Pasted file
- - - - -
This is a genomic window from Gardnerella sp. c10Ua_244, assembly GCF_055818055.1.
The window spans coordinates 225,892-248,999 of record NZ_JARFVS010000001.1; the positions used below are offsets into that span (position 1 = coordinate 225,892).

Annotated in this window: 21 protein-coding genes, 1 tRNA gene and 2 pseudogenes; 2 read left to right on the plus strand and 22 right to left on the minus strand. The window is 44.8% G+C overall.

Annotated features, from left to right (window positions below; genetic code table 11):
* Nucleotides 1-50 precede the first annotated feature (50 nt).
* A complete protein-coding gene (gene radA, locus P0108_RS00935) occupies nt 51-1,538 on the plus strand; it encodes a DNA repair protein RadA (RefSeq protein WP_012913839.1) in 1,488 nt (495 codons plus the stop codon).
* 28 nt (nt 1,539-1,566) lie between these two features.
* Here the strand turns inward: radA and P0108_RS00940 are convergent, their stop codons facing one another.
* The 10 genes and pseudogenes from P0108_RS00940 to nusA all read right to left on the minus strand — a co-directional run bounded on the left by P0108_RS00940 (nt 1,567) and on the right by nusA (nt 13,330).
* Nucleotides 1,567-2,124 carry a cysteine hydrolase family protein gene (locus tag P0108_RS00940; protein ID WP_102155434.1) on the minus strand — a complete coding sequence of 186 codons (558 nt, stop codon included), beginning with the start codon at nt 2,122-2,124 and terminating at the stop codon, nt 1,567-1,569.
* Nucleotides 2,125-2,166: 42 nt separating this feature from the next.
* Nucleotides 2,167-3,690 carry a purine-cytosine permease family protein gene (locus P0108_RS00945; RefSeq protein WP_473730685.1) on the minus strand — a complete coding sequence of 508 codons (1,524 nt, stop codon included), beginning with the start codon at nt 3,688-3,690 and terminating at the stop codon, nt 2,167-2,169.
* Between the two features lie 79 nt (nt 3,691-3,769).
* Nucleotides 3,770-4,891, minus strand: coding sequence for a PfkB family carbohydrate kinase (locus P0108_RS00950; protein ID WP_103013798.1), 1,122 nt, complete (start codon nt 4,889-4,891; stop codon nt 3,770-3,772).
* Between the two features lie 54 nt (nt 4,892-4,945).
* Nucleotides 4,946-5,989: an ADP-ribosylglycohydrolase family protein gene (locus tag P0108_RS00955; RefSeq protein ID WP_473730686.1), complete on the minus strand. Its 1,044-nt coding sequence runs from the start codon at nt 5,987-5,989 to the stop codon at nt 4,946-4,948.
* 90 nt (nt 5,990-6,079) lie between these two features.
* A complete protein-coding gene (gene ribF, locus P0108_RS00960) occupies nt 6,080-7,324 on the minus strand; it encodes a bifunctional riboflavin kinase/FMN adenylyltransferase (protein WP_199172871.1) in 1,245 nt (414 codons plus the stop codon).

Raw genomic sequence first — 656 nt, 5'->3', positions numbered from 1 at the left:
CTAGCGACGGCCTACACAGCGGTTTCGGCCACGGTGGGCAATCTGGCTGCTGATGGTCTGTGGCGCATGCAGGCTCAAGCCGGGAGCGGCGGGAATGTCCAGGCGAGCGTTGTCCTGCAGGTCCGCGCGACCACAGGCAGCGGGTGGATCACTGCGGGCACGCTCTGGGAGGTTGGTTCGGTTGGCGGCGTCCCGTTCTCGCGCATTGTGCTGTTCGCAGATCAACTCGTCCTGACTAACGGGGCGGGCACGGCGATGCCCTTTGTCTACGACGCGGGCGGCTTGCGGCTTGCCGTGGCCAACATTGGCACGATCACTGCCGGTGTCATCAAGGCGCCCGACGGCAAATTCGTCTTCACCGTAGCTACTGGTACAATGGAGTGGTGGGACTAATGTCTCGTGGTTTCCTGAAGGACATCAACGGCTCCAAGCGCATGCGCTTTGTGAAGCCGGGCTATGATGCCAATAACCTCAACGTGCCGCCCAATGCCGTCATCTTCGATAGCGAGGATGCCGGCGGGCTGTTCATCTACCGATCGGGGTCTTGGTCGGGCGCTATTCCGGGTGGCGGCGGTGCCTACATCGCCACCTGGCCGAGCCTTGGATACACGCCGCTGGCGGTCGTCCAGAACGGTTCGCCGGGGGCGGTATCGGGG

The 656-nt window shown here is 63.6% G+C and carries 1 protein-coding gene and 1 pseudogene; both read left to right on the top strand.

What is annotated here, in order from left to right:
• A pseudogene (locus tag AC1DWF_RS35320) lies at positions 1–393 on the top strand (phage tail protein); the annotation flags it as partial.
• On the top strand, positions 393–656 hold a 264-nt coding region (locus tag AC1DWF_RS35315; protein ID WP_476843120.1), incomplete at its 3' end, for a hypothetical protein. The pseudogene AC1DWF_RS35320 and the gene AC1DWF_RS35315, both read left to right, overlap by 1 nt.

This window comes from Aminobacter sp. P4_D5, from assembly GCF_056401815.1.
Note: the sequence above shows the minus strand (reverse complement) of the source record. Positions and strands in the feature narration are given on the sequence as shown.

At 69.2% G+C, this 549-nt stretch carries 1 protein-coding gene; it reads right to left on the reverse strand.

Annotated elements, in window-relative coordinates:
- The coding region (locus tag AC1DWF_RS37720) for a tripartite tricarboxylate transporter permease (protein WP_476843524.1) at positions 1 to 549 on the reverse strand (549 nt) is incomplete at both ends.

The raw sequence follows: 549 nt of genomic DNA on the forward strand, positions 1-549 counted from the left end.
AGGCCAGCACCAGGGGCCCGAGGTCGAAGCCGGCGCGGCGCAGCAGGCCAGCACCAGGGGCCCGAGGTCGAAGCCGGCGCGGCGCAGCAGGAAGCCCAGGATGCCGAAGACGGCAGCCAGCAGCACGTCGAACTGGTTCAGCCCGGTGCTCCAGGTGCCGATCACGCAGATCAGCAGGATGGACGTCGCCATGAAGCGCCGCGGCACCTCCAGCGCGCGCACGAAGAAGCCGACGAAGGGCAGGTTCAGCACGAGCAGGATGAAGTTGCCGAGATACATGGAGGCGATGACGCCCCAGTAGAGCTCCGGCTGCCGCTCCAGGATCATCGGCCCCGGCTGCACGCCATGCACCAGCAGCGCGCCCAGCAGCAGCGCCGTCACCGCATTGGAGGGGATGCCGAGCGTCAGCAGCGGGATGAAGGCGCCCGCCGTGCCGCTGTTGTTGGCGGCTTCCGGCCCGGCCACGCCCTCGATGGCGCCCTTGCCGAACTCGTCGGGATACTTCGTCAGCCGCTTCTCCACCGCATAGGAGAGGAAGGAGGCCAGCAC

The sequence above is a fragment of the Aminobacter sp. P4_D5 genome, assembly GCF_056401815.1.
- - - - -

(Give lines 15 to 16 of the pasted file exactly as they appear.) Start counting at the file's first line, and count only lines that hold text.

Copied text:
* Between the two features lie 54 nt (nt 4,892-4,945).
* Nucleotides 4,946-5,989: an ADP-ribosylglycohydrolase family protein gene (locus tag P0108_RS00955; RefSeq protein ID WP_473730686.1), complete on the minus strand. Its 1,044-nt coding sequence runs from the start codon at nt 5,987-5,989 to the stop codon at nt 4,946-4,948.